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HIST 043: Antislavery in America (SC): Tripod & Primary Sources

History 043: Antislavery in America - Bruce Dorsey - Spring 2015

Intro to TriCo Special Collections & Research Libraries

You are welcome to visit the Special Collections departments and research libraries (like the Friends Historical Library and Peace Collection) in the TriCo. The curators, archivists, and librarians are happy to work with TriCo students, so don't hesitate to contact them.

Special Collections usually have different hours from the main buildings. Visit the individual collection/library website linked below to confirm hours before planning your visit.

How to use Tripod to browse for primary sources

Before visiting the Friends Historical Library or a Special Collections department at another library, it's a good idea to have identified at least an item or two that you'd like to look at.  The curator, archivist, or reference librarian may also have additional suggestions.

Here is a link to a very broad Tripod search for materials (e.g. books, pamphlets, journals) related to antislavery. Note that not all of these search results are primary sources!

Tips for narrowing your Tripod results:

Tripod includes tools that can help you identify primary sources of interest. Here are a few of the most useful options available for narrowing down your search results to something manageable:

Author/Creator   Particuarly helpful if you're interested in the writings of a prominent abolitionist, and also for seeing which individuals are heavily represented in the TriCo collections.

Year of Publication   For example, setting the "To" field to 1861 reduces the number of results from 14,000+ to around 3,500. However, this limit can artifically exclude materials that were written before 1861, but not published until after 1861.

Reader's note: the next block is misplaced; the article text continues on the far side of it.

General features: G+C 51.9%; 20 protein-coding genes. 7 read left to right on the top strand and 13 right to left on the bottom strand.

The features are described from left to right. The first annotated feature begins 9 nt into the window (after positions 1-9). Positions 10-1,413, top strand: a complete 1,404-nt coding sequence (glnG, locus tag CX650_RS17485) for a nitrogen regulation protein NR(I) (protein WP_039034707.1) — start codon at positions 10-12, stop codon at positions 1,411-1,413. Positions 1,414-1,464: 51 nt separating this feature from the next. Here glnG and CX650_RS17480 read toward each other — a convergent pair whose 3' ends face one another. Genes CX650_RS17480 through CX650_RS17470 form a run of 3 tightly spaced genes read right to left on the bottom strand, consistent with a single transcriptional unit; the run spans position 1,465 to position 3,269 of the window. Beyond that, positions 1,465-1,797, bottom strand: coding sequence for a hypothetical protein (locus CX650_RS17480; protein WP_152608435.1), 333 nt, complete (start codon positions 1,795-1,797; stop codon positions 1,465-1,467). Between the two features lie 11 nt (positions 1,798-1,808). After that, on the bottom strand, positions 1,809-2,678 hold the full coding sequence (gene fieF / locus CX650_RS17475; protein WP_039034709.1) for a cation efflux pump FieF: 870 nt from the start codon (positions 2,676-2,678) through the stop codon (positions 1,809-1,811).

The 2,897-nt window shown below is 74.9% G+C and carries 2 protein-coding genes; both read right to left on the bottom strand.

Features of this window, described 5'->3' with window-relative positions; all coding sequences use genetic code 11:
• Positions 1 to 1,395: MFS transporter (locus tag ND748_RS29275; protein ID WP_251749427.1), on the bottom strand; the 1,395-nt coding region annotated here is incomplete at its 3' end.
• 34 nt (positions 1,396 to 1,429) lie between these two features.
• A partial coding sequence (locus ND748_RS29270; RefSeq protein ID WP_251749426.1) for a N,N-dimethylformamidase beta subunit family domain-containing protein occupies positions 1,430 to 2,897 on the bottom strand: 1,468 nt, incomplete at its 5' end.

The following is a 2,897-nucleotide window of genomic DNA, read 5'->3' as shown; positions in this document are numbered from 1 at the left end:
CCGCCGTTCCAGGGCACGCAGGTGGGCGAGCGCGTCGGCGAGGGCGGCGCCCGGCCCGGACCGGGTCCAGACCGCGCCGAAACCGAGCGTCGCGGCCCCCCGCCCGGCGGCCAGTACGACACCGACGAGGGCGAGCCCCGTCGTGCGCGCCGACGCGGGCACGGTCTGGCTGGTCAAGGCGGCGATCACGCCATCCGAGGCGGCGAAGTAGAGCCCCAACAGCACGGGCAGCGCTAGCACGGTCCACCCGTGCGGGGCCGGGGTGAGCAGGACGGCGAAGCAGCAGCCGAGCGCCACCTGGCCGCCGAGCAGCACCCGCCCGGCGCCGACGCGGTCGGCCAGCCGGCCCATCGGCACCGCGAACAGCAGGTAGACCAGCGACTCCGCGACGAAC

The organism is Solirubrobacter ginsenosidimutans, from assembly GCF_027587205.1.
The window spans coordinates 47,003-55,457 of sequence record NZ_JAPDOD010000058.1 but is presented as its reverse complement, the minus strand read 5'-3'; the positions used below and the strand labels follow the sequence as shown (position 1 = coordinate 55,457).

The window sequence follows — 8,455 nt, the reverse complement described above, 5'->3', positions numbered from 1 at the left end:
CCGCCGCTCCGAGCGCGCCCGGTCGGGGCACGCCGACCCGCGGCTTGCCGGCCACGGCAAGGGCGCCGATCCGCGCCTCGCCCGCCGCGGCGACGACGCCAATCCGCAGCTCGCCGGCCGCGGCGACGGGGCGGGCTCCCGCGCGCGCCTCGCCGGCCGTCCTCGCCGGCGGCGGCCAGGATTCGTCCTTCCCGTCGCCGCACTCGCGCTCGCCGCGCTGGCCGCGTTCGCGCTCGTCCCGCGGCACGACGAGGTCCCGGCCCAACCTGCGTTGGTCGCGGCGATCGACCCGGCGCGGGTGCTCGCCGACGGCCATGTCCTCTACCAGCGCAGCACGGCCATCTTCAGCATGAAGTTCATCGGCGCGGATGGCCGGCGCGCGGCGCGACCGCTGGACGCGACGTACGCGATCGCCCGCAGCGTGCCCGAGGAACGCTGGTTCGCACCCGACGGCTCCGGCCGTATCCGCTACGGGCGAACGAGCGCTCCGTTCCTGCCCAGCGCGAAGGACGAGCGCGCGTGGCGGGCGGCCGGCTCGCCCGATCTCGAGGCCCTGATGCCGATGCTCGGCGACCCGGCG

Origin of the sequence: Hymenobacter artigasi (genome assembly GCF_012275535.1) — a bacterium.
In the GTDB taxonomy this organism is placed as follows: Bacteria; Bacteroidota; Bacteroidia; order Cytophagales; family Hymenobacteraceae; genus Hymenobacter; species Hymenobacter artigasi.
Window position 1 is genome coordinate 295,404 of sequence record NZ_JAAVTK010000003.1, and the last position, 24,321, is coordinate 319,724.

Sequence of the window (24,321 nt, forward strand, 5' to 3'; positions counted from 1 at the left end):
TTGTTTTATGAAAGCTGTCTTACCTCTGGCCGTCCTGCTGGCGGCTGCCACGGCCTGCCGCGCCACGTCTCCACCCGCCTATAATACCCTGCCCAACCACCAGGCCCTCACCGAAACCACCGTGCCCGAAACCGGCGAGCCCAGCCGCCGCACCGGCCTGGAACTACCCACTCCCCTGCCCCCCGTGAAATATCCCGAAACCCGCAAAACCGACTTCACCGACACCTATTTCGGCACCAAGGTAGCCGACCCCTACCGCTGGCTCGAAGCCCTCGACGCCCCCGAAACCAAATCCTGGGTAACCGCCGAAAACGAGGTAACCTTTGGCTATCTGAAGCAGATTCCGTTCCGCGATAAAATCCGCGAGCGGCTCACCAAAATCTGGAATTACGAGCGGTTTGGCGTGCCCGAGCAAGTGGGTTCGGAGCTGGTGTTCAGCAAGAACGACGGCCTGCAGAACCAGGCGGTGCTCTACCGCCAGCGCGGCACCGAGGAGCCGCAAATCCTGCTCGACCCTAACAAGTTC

Subject   This limit can be useful if there is a particular aspect of the topic for which you'd like to find interesting sources. Note that these subject headings are not comprehensive, so don't rely solely on them.

Genre   The genre limit pertains to the type of source, for example juvenile literature or correspondence (letters). Read this for descriptions of more genres that can serve as primary sources.


Here are a few Tripod searches for antislavery materials with multiple filters applied, to offer examples of how this can work:

Antislavery materials (books, pamphlets, etc.) that you can view either online or in Swarthmore's Friends Historical Library, Peace Collection, and Rare Book Room

Letters, public speeches, and other works on antislavery authored by William Lloyd Garrison, in Swarthmore's Friends Historical Library and Peace Collection

Archives and manuscripts on antislavery that you can view in Swarthmore's Friends Historical Library or online.

Physical (print/paper) materials on antislavery that you can view in Swarthmore's Friends Historical Library

Antislavery materials created or published before 1861 (see caveat above under "Year of Publication")